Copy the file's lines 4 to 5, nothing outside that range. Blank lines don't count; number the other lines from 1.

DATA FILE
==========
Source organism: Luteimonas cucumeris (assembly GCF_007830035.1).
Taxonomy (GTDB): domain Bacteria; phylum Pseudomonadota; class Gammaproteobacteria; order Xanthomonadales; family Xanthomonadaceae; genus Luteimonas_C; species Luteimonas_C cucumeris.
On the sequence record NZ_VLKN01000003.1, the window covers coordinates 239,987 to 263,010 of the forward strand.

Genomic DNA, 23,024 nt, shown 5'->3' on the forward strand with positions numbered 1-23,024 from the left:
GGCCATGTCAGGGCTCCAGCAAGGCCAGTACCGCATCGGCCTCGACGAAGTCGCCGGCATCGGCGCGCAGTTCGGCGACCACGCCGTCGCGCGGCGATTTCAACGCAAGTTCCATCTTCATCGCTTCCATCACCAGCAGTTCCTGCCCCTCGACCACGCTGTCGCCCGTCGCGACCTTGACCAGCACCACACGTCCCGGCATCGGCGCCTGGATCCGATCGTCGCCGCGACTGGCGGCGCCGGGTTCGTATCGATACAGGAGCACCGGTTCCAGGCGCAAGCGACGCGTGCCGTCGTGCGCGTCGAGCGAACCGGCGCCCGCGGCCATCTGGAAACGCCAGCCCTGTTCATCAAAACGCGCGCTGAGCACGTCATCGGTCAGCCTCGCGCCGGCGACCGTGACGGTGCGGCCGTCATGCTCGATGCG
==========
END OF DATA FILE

Genomic DNA, 23,024 nt, shown 5'->3' on the forward strand with positions numbered 1-23,024 from the left:
GGCCATGTCAGGGCTCCAGCAAGGCCAGTACCGCATCGGCCTCGACGAAGTCGCCGGCATCGGCGCGCAGTTCGGCGACCACGCCGTCGCGCGGCGATTTCAACGCAAGTTCCATCTTCATCGCTTCCATCACCAGCAGTTCCTGCCCCTCGACCACGCTGTCGCCCGTCGCGACCTTGACCAGCACCACACGTCCCGGCATCGGCGCCTGGATCCGATCGTCGCCGCGACTGGCGGCGCCGGGTTCGTATCGATACAGGAGCACCGGTTCCAGGCGCAAGCGACGCGTGCCGTCGTGCGCGTCGAGCGAACCGGCGCCCGCGGCCATCTGGAAACGCCAGCCCTGTTCATCAAAACGCGCGCTGAGCACGTCATCGGTCAGCCTCGCGCCGGCGACCGTGACGGTGCGGCCGTCATGCTCGATGCG